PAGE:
Rarely does any of us ever get it right the first time.
A perfect example of “us” is “US” – our great nation, and more specifically our rightfully revered Constitution.
After completing the original Constitution, it didn’t take long for (most of) our Forefathers to realize they forgot a few things, hence the Bill of Rights, also known as the first ten “derps” of our Republic. The flip side of that characterization is that these are the things that apparently weren’t important enough to include in the original. It all depends on your point of view, and your mood.
Since 1789, there have been only 27 Amendments to the Constitution. 10 of which came almost immediately via the Bill of Rights. That’s not bad for getting most of it right in the first draft. I’ve amended this post 27 times and it hasn’t even been posted as of the moment I said that. Another way to look at that is, it takes a lot of work and wrangling to make an Amendment happen. That means each one ought to be pretty important. But as much as we universally revere the Constitution, we are remarkably selective about which Amendments we similarly revere.
I could ask you which Amendments you actually know in terms of matching a number with its content. But I’ll do one better than that and reveal my own ignorance, which is extreme. On a daily basis, as I go about my routine of wondering why my phone can’t peacefully transition from the WiFi at our house to LTE as I listen to Internet radio on the way to work, I know the following:
1) Amendment 1 is about free speech, free assembly, free religion, and some other free stuff.
2) Amendment 2 is about the inalienable right to have a musket so you can join the militia.
3) Amendment 5 is about not saying anything that might get you in trouble.
And that’s it. I know there are other Amendments – the abolition of slavery, prohibition and the subsequent prohibition of prohibition, and the right to citizenship if you’re born in the Land of Generally Unknown Amendments. But in terms of knowing which one is which, that’s a score of 3 out of 27. That’s 1 in 9, or 11%. There is no test in any venue at any time of year where 11% is considered a passing grade. People that were not born here, who have to take a test to become citizens, will score far better than 11% on the Amendment Challenge. And of course I scored far better than that in elementary school, which is the last time I was asked to remember any of our Amendments by heart.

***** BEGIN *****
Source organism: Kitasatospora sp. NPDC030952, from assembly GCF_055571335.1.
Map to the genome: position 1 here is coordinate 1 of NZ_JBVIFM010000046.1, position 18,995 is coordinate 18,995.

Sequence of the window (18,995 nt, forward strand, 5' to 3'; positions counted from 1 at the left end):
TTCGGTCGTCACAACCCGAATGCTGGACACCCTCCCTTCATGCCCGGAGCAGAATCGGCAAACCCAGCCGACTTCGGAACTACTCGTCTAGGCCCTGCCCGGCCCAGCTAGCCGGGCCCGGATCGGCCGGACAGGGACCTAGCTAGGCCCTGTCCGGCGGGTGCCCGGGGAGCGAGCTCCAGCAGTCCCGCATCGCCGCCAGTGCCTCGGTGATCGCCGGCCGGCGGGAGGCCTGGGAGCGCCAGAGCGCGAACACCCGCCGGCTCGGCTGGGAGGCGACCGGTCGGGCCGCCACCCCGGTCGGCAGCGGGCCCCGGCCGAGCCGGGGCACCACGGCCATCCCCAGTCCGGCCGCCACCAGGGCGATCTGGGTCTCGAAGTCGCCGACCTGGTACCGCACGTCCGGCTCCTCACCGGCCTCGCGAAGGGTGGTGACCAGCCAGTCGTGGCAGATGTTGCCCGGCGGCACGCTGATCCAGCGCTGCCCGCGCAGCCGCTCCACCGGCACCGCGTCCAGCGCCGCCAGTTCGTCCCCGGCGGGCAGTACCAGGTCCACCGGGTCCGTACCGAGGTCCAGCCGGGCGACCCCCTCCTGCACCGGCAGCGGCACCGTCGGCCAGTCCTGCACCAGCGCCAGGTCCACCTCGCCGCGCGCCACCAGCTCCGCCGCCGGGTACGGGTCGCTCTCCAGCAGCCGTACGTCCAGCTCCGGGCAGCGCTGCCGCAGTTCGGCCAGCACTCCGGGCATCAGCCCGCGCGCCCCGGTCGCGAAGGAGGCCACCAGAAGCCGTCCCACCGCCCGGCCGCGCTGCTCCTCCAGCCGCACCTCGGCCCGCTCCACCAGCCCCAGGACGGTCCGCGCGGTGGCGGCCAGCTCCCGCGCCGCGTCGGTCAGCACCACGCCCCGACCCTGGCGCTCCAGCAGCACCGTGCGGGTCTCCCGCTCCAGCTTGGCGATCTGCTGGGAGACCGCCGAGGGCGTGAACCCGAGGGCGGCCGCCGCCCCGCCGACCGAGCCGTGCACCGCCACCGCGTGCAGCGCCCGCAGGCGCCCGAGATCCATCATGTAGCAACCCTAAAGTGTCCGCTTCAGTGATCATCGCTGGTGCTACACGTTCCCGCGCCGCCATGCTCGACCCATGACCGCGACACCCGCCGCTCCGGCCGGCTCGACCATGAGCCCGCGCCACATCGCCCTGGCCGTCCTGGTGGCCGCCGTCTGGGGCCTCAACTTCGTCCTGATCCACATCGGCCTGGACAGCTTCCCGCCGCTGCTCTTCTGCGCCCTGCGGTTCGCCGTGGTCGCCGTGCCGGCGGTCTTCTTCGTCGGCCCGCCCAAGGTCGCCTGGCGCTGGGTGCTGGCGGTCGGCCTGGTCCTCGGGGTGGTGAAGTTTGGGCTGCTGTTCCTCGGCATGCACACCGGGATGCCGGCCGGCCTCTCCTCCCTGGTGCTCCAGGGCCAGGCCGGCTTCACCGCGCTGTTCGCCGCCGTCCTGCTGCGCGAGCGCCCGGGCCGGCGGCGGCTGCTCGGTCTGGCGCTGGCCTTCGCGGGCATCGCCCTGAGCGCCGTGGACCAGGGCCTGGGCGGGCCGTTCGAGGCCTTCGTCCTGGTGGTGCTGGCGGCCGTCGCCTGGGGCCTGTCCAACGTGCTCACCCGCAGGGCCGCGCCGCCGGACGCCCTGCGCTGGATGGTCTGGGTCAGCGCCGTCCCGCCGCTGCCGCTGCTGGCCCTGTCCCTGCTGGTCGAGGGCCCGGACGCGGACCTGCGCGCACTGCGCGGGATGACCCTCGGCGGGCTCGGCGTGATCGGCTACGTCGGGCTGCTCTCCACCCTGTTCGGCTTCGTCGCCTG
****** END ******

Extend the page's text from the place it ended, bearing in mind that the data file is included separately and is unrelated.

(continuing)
Here’s another interesting tidbit. It’s entirely anecdotal, but it appears depressingly reliable. If you are passionate about Amendment 1, you are likely to be equally dispassionate about Amendment 2. And vice versa. That’s not a generalization. It’s a sad statement about how polarized our nation has become. Amendment 1 is almost always a top priority on the left side of the aisle, and Amendment 2 is a stronghold of the right. If you spend any amount of time talking about free speech and the importance of a free press, you probably don’t spend anywhere near as much time talking about the right to bear arms. And vice versa. Get mad if you like, but as far as I can tell, it’s simply true.
Now, I know people who consider both of these Amendments to be equally important. I can think of a couple in particular who are among my most treasured friends. But those people are rare. Thank you so much, two-party system. George Washington tried to warn us, but we wouldn’t listen.
So here is what I’m going to do. Call it a gimmick if you like, but I call it a way to avoid coming up with new topics for up to a year. The next 27 posts on this blog will be about our Amendments. And here’s the fun part. I’m going to start with Number 27. Think of it as the Ultimate Top 40 Countdown. Except for the 40 part. I will learn a great deal as I research the material that will go into these posts. You will also learn a great deal, simply by living life over the next year. If you happen to read anything I write along the way, great.
No, let me amend that: GREAT.